Tending Your Piece of the Forest

By taking an active role, you can protect and improve the condition of your forest.
Tending Your Piece of the Forest - Articles
Tending Your Piece of the Forest

Why Tend My Forest?

Ask yourself these questions:

  • Do I want to improve wildlife habitat and the watershed?
  • Do I want to create recreational trails and improve access?
  • Do I want to harvest timber for profit?

If you answered yes to any of these questions, you can increase the natural and financial value of your land by developing a forest management plan, learning from other landowners, and knowing how to find technical assistance.

How Do I Develop a Forest Management Plan?

A written forest management plan outlines your goals and guides your activities. Natural resource professionals (foresters or other specialists) can help you develop a plan that will suit your interests and your property's potential. You may want to design a recreational trail, develop habitats to attract certain wildlife, or thin trees to improve the growth of the remaining trees. Just like a plan for retirement or a vacation, your forest management plan will guide you, step by step, as you care for your land.

What Should I Know Before Harvesting Trees?

Consider this: A mature timber tree often takes 80 to 120 years to grow, so knowing what and when to cut is critical. To avoid costly mistakes, consider getting the assistance of a natural resource professional trained in forest management. Done properly, a timber harvest can improve wildlife habitat, protect water quality, allow for future harvests, and establish regeneration while also increasing your income. Without sound guidance, a single harvest can degrade your land and decrease its value for generations. A common practice in Pennsylvania called "high-grading" or diameter-limit cutting involves cutting only the largest and most valuable trees. The trees left behind after this type of harvest often have little potential for developing into quality trees. Cutting just the big ones takes the best trees and leaves the rest. This is like a farmer killing his best bulls and breeding the poorest. Rather than stripping your forest of its best assets, a good timber harvest leaves your forest in a condition to continue to provide financial and natural benefits down the road.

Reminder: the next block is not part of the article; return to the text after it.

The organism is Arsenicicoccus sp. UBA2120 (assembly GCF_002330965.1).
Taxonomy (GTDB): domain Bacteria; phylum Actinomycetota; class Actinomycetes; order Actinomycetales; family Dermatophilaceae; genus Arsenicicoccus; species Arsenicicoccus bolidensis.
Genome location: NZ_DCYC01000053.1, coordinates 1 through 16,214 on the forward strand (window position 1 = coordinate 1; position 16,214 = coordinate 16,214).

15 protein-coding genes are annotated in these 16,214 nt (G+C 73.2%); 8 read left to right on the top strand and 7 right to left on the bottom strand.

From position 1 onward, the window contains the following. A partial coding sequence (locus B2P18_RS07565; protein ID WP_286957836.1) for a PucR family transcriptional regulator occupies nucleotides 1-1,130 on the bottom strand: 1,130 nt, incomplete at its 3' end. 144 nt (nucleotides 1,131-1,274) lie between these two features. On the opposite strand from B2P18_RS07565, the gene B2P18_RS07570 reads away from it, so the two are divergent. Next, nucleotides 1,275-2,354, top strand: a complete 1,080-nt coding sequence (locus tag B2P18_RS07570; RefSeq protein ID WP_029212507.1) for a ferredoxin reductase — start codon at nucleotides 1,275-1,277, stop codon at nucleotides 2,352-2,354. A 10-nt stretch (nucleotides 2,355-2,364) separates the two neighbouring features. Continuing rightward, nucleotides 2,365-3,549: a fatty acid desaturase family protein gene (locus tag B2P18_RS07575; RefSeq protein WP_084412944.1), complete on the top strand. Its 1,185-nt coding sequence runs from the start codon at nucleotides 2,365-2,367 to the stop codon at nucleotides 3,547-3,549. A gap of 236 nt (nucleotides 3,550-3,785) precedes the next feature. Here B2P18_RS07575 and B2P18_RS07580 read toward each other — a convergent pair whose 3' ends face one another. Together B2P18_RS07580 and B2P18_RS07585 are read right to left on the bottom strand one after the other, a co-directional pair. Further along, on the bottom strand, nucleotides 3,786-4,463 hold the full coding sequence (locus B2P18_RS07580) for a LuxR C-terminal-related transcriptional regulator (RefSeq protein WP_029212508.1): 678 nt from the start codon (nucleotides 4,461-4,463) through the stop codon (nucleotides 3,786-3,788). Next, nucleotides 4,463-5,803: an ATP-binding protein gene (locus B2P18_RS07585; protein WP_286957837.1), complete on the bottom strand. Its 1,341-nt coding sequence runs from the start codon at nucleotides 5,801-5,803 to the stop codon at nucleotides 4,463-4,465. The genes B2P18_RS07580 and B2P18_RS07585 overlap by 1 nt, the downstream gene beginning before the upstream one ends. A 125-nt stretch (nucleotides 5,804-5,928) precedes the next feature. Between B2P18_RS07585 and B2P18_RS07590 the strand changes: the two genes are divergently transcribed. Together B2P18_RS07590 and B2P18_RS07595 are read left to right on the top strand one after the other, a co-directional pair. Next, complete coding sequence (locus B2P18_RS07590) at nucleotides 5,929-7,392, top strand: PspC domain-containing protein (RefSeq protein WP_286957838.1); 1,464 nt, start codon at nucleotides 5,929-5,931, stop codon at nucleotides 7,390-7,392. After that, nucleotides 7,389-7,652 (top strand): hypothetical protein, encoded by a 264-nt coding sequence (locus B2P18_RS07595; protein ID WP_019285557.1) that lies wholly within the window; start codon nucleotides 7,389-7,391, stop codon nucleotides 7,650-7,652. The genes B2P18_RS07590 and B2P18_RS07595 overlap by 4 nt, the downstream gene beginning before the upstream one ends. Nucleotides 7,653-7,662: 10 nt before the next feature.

Regenerating Your Forest

After a timber harvest in Pennsylvania, the new forest usually grows naturally from seedlings and root sprouts and stump sprouts. Planting trees is not necessary; however, sometimes the forest is unable to replace itself because of competition from ferns or nonnative plants or overbrowsing by deer. A natural resource professional can help you determine threats to your forest and recommend appropriate actions. This is especially important before cutting your forest.

Where Can I Meet Other Woodland Owners?

Forest landowner associations are independent nonprofit organizations interested in sound forest management. These groups can give you an opportunity to meet other woodland owners and participate in meetings, educational programs, and property tours. Fellow members can also introduce you to natural resource professionals they have worked with successfully. There are currently over twenty forest landowner associations in Pennsylvania.

Resources:

Penn State Department of Ecosystems Science and Management
Penn State Extension
The Pennsylvania State University
416 Forest Resources Building
University Park, PA 16802
Phone: 814-863-0401 or 1-800-235-9473
Fax: 814-865-6275

Pennsylvania Bureau of Forestry DCNR,
Bureau of Forestry Headquarters
6th Floor, Rachel Carson State Office Bldg.
P.O. Box 8552
Harrisburg, PA 17105-8552
Phone: 717-705-5194
Fax: 717-783-5109

Woodland Owner Associations
1-800-235-9473

Authors

Forest stewardship Private forest landowners Woodland care Collaborative learning Action research Peer-to-peer education

More by Allyson Brownlee Muth, Ed.D.